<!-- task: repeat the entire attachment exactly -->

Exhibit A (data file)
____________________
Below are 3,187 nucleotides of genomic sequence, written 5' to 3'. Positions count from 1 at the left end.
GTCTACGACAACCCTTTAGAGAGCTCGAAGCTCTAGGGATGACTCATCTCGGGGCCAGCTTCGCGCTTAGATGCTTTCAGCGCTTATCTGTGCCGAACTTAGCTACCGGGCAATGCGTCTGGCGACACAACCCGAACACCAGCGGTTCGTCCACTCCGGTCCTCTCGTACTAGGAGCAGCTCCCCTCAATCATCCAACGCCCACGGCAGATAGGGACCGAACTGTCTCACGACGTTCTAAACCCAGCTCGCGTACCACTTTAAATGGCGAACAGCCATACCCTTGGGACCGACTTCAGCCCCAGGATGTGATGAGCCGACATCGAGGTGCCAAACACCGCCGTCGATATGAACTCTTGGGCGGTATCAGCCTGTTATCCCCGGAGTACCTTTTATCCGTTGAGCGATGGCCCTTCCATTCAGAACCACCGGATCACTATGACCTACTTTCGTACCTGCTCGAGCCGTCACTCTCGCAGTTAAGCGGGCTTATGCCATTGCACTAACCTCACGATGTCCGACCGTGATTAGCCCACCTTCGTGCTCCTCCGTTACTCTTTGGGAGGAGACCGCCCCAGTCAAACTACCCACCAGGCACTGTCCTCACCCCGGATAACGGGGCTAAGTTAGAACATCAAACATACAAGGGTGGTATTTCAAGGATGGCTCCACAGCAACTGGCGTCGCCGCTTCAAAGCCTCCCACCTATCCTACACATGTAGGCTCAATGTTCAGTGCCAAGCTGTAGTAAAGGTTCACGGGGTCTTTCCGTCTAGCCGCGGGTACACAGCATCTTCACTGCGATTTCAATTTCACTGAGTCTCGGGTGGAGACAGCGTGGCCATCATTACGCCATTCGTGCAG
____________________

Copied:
Below are 3,187 nucleotides of genomic sequence, written 5' to 3'. Positions count from 1 at the left end.
GTCTACGACAACCCTTTAGAGAGCTCGAAGCTCTAGGGATGACTCATCTCGGGGCCAGCTTCGCGCTTAGATGCTTTCAGCGCTTATCTGTGCCGAACTTAGCTACCGGGCAATGCGTCTGGCGACACAACCCGAACACCAGCGGTTCGTCCACTCCGGTCCTCTCGTACTAGGAGCAGCTCCCCTCAATCATCCAACGCCCACGGCAGATAGGGACCGAACTGTCTCACGACGTTCTAAACCCAGCTCGCGTACCACTTTAAATGGCGAACAGCCATACCCTTGGGACCGACTTCAGCCCCAGGATGTGATGAGCCGACATCGAGGTGCCAAACACCGCCGTCGATATGAACTCTTGGGCGGTATCAGCCTGTTATCCCCGGAGTACCTTTTATCCGTTGAGCGATGGCCCTTCCATTCAGAACCACCGGATCACTATGACCTACTTTCGTACCTGCTCGAGCCGTCACTCTCGCAGTTAAGCGGGCTTATGCCATTGCACTAACCTCACGATGTCCGACCGTGATTAGCCCACCTTCGTGCTCCTCCGTTACTCTTTGGGAGGAGACCGCCCCAGTCAAACTACCCACCAGGCACTGTCCTCACCCCGGATAACGGGGCTAAGTTAGAACATCAAACATACAAGGGTGGTATTTCAAGGATGGCTCCACAGCAACTGGCGTCGCCGCTTCAAAGCCTCCCACCTATCCTACACATGTAGGCTCAATGTTCAGTGCCAAGCTGTAGTAAAGGTTCACGGGGTCTTTCCGTCTAGCCGCGGGTACACAGCATCTTCACTGCGATTTCAATTTCACTGAGTCTCGGGTGGAGACAGCGTGGCCATCATTACGCCATTCGTGCAG